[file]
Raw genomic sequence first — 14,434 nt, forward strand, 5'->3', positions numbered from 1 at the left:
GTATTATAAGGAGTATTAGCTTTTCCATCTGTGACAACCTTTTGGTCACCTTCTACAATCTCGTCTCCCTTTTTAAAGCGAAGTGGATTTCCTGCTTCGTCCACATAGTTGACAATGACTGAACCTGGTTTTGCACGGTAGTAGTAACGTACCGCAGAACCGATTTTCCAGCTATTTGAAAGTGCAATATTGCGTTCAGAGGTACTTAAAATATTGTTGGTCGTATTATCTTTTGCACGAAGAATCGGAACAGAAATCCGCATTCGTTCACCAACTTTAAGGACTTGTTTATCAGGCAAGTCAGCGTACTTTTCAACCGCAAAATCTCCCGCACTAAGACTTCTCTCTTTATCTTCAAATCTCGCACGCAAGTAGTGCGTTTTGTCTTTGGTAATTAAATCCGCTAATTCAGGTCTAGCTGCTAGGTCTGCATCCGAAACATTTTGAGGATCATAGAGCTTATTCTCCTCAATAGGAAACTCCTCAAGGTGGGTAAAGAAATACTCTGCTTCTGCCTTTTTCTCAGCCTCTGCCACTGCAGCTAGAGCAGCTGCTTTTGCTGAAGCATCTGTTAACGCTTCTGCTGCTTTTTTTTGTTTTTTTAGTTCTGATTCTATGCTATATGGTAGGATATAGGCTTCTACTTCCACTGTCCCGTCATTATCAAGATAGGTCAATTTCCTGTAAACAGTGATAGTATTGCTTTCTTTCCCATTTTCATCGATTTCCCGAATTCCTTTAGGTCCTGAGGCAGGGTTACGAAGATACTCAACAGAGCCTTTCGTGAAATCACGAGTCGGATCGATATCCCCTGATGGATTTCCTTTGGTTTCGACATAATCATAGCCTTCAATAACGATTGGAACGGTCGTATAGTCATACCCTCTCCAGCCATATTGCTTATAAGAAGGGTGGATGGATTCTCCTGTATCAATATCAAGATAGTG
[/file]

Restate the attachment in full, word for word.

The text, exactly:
Raw genomic sequence first — 14,434 nt, forward strand, 5'->3', positions numbered from 1 at the left:
GTATTATAAGGAGTATTAGCTTTTCCATCTGTGACAACCTTTTGGTCACCTTCTACAATCTCGTCTCCCTTTTTAAAGCGAAGTGGATTTCCTGCTTCGTCCACATAGTTGACAATGACTGAACCTGGTTTTGCACGGTAGTAGTAACGTACCGCAGAACCGATTTTCCAGCTATTTGAAAGTGCAATATTGCGTTCAGAGGTACTTAAAATATTGTTGGTCGTATTATCTTTTGCACGAAGAATCGGAACAGAAATCCGCATTCGTTCACCAACTTTAAGGACTTGTTTATCAGGCAAGTCAGCGTACTTTTCAACCGCAAAATCTCCCGCACTAAGACTTCTCTCTTTATCTTCAAATCTCGCACGCAAGTAGTGCGTTTTGTCTTTGGTAATTAAATCCGCTAATTCAGGTCTAGCTGCTAGGTCTGCATCCGAAACATTTTGAGGATCATAGAGCTTATTCTCCTCAATAGGAAACTCCTCAAGGTGGGTAAAGAAATACTCTGCTTCTGCCTTTTTCTCAGCCTCTGCCACTGCAGCTAGAGCAGCTGCTTTTGCTGAAGCATCTGTTAACGCTTCTGCTGCTTTTTTTTGTTTTTTTAGTTCTGATTCTATGCTATATGGTAGGATATAGGCTTCTACTTCCACTGTCCCGTCATTATCAAGATAGGTCAATTTCCTGTAAACAGTGATAGTATTGCTTTCTTTCCCATTTTCATCGATTTCCCGAATTCCTTTAGGTCCTGAGGCAGGGTTACGAAGATACTCAACAGAGCCTTTCGTGAAATCACGAGTCGGATCGATATCCCCTGATGGATTTCCTTTGGTTTCGACATAATCATAGCCTTCAATAACGATTGGAACGGTCGTATAGTCATACCCTCTCCAGCCATATTGCTTATAAGAAGGGTGGATGGATTCTCCTGTATCAATATCAAGATAGTG